I attended the Jan. 4 CAC meeting, and I couldn't disagree more with District 5 representative Matthew Cull's assertion that Columbus is a "well-run city," during discussion of potential ward representation on Columbus City Council.

If you evaluate Columbus' success on how many new upscale condominiums, high-rent apartments and fashionable retail establishments and restaurants have been springing up for the last five to 10 years, then maybe so.

But rather than look at the millions of taxpayer dollars being poured into the High Street corridor from Lane Avenue through Downtown and millions of dollars in tax abatements handed out to developers in these and other risk-free development areas such as Easton, Polaris and Rickenbacker, I would suggest that Cull and other commissioners take a Saturday drive through the neighborhoods of Linden, the Hilltop, and the east and south sides of Columbus and see how the other half lives.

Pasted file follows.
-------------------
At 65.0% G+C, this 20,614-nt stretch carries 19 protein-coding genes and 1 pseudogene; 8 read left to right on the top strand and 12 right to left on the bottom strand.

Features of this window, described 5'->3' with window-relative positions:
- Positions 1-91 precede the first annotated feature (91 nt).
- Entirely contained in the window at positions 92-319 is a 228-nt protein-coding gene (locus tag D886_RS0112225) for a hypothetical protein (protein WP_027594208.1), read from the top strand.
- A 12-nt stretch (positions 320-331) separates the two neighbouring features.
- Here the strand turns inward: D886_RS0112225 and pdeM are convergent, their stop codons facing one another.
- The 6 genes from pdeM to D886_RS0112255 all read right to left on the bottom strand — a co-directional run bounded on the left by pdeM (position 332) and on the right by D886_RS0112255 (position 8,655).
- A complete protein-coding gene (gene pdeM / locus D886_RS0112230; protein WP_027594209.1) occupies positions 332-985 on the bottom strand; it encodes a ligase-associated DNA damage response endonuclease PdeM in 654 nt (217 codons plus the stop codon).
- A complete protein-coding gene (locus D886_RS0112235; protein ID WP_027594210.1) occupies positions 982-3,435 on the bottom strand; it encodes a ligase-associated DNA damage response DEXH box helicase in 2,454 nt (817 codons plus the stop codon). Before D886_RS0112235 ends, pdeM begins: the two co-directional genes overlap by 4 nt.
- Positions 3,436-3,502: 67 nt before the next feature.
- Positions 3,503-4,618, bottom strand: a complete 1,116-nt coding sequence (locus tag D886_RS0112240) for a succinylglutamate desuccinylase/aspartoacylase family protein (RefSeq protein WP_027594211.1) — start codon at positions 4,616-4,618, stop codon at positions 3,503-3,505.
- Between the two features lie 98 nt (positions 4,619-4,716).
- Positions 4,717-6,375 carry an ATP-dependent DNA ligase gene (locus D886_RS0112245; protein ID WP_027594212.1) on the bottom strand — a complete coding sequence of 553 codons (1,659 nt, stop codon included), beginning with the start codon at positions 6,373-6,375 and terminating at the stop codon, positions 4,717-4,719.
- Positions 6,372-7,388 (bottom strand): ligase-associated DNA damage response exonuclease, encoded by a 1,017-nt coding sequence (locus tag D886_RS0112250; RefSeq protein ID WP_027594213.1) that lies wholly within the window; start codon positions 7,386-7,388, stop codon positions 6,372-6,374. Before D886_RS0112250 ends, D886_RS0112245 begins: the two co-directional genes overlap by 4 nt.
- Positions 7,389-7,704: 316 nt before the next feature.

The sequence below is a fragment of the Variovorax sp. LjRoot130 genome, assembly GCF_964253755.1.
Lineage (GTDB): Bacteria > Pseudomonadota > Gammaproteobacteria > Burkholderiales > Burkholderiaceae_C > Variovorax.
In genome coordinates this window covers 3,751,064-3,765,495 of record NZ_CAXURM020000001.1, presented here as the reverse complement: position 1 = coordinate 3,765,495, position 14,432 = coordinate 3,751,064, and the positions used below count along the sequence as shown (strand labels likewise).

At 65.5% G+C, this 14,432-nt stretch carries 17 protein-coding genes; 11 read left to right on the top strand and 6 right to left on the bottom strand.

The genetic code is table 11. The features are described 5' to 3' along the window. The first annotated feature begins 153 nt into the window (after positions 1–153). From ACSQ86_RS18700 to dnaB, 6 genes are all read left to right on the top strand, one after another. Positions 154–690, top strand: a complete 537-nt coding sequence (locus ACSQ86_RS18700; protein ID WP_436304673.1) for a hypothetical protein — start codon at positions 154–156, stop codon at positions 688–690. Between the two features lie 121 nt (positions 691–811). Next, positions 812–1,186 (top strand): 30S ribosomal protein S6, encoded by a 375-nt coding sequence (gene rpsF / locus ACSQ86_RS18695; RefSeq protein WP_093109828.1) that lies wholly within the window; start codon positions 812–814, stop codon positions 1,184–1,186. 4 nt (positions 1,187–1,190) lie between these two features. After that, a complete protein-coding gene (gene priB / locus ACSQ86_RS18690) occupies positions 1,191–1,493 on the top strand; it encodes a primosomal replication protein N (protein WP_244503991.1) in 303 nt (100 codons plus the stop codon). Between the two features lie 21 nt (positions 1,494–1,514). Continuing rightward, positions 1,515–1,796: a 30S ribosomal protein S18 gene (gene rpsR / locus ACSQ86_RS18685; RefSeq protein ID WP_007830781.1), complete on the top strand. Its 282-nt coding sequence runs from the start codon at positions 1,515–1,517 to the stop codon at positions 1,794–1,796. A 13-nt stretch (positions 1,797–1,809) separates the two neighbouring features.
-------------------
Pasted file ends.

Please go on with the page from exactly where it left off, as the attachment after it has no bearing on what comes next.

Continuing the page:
Who represents these neighborhoods at City Hall? And why aren't they sharing the same opportunities and prosperity as the Short North, German Village, Clintonville and other neighborhoods?

Columbus is shamefully reported as the second-most economically segregated city in America. We have one of the highest infant mortality rates in the U.S and it is 2.5 times higher for non-Hispanic black babies. One out of five residents are considered to be in poverty. Most of the jobs that have been created during this so-called economic recovery are low-wage service, retail, logistics and warehouse jobs that pay $15 per hour or less to 35 percent of Columbus residents. We recently broke the record for the most homicides in one year, and we're amid an opioid epidemic that contributes to Ohio claiming the second-highest number of deaths in America. A well-run city? For who?

Ward-based city councils work for 48 out of the largest 50 cities in America, and they can succeed here, too.

Joe Motil

Clintonville